It's time to get away
It's time to get away.
Hold up! Wait a minute…the title isn't a suggestion for a vacation. However, if it has been over a year since you've had a week off, schedule a week off immediately! We were not meant to work without time to reflect and have a break.
This blog is about getting yourself and the teams you lead out of the office to work on building, creating, or reinforcing trust and building your team.
Building trust doesn't just happen; it takes focused and consistent effort. The only way to do this is to work on it. Now for all you naysayers who say retreats are just a waste of time to have a touchy feely day/afternoon away from the office, you are wrong! Retreats, if done well, can set your team on the right path for building trust and will lead to much better outcomes for everyone.
If you are a skeptic, I understand. It seems like a daunting task to take all of your direct reports out of the office for a day or even a half day and do what many don't consider “work.” I would argue you don't have time to not do this. I have solid proof retreats work.
Not long ago I facilitated a retreat for a team of seven. It's a team that works closely together and has great influence on our campus. They are a team that I thought knew each other well, but their leader came to me and said she wanted them to do more. She wanted them to trust each other more and not waste so much time on focusing on drama rather than caring for the residents we serve. The leader and myself focused on the day and set two goals: focus on leadership and their relationships and work towards developing more trusting relationships.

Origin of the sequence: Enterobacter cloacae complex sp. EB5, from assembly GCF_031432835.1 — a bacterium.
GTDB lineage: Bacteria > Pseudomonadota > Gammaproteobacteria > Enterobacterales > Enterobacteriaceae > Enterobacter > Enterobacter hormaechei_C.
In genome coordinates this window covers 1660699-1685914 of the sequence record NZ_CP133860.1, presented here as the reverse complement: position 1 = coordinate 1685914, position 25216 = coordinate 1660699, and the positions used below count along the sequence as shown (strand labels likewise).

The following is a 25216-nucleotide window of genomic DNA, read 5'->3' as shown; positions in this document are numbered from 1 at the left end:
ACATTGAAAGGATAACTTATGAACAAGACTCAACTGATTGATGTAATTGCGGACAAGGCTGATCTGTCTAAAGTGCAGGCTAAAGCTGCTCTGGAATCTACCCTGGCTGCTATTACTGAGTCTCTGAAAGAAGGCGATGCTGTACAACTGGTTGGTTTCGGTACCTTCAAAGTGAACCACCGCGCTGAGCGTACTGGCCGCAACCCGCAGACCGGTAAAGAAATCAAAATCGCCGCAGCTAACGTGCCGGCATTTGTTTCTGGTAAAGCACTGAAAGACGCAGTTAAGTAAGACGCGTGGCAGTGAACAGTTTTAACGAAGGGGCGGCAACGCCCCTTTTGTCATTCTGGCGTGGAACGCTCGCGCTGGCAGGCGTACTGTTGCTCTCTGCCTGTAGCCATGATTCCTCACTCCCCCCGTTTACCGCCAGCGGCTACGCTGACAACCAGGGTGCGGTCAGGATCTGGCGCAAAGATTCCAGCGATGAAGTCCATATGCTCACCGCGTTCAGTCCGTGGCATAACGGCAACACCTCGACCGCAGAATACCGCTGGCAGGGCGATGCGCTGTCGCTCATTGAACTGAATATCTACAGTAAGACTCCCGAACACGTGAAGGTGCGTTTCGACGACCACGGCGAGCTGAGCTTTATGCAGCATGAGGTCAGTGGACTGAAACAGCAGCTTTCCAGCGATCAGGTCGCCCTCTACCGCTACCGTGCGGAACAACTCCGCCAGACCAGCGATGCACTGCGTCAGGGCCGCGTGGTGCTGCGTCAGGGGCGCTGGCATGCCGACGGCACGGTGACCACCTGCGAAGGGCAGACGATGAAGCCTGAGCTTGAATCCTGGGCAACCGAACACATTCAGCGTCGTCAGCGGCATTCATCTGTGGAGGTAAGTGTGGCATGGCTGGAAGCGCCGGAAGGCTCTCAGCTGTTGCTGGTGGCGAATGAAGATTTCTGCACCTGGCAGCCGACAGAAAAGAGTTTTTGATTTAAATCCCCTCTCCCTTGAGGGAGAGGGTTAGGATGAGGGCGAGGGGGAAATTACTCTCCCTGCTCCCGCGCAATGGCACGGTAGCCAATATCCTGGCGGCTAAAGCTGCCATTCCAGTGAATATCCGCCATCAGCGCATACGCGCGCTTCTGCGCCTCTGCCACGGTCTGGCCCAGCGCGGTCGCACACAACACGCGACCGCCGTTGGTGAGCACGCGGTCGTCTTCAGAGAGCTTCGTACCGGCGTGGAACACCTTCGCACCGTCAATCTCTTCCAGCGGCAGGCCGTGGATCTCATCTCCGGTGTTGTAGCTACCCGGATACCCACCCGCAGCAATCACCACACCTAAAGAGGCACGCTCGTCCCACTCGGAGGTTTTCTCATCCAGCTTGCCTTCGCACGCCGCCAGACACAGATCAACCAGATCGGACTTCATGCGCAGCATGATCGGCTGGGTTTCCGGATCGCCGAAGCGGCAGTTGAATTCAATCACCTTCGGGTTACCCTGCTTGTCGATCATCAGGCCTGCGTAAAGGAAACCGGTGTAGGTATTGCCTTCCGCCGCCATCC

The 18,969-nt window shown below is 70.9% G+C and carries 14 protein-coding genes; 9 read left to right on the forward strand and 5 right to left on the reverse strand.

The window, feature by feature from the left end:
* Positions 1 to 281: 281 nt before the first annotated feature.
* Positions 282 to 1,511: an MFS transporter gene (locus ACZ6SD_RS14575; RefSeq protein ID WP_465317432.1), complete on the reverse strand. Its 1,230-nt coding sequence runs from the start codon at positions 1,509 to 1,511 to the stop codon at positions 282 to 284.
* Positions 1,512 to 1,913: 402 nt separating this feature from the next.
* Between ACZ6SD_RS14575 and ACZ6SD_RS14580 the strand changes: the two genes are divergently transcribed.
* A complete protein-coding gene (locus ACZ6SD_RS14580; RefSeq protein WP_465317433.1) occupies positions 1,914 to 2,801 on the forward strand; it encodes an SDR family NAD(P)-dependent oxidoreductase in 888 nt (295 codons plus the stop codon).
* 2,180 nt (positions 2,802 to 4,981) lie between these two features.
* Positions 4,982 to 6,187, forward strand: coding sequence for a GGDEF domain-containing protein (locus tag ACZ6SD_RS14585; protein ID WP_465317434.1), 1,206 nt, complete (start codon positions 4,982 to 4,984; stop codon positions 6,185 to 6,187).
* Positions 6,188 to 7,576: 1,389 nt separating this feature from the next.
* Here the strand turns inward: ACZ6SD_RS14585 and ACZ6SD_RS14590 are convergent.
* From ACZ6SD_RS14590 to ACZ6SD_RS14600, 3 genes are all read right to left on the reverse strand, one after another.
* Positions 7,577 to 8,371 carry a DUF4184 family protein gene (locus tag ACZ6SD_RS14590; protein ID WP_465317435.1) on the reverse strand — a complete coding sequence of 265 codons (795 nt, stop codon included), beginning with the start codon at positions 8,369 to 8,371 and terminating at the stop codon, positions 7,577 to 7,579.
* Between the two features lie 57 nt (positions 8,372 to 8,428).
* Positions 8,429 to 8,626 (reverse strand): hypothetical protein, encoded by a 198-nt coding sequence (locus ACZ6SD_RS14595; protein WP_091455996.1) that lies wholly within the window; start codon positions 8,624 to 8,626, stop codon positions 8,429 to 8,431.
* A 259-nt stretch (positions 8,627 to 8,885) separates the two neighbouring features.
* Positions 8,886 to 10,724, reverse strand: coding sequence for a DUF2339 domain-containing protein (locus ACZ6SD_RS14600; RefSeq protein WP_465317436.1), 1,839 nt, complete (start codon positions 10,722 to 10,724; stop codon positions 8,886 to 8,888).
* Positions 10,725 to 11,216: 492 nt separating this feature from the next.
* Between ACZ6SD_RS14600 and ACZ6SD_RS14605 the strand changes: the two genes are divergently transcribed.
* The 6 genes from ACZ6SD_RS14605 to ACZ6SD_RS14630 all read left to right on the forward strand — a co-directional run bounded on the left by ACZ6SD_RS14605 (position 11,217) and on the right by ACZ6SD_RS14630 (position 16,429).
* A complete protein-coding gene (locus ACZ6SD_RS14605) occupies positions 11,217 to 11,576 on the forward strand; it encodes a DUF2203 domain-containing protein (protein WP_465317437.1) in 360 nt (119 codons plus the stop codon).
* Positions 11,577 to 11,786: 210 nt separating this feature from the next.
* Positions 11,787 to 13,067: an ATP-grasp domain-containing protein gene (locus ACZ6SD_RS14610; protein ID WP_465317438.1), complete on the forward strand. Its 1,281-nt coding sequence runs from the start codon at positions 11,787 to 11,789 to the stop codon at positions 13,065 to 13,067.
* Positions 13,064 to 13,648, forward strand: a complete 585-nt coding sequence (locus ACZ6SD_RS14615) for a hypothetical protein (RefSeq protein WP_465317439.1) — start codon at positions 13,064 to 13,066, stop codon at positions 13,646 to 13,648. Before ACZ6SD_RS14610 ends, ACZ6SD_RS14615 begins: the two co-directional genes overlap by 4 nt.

The specifics of the retreat I won't go into today. I will tell you setting goals even as broad as these two goals are important. It gave us direction and focus, and over time we would be able to tell if we reached our two goals.
I am happy to report that months later we can say without a doubt we reached those goals. Not only because of the vulnerable time we spent together that day away from the office, but because of the development discussions their leader had with them following the retreat; not just one conversation but other conversations reminding the team of the time we spent together last year.
What did you learn about yourself? Have you changed your approach? Do you trust your team more? Are you willing to have difficult conversations with your co-workers? I'm happy to report all answers were positive and encouraging. To put a cherry on top, at least one team member has used some of our team exercise we worked through during the retreat at home and it's improved her personal relationships.
It's funny how truly focusing on each other, our history or strengths, and our weaknesses can help us become more understanding of one another and lead a great personal and professional experiences.
My advice to you as a leader is to organize a retreat. Call it what you want but have someone facilitate a day where you get to really know each other. It is an investment. It's so much more that “touchy-feely” time; it's necessary and can go a long way to build your team. There are plenty of resources out there. My personal favorite is building off Patrick Lencioni's Five Dysfunctions of a Team; The Field guide has great resources and exercise.
Find one and then consider when is the right time for your team to get away. If you can strike the right balance of timing and materials, I promise it will be time well spent.
Julie Thorson's “Living Leadership” blog was named the 2016 “Best New Department” Bronze Award winner by the American Society of Health Publication Editors. The president and CEO of Friendship Haven, a continuing care retirement community in Fort Dodge, IA, that earned the Governor's Award for Quality under her in 2014, Thorson is a coach's daughter at heart. She is a former part-time nursing home social worker who quickly ascended the leadership ranks. Now a licensed nursing home administrator, she has been a participant in LeadingAge's Leadership Academy and LeadingAge Iowa's Mentor of the Year.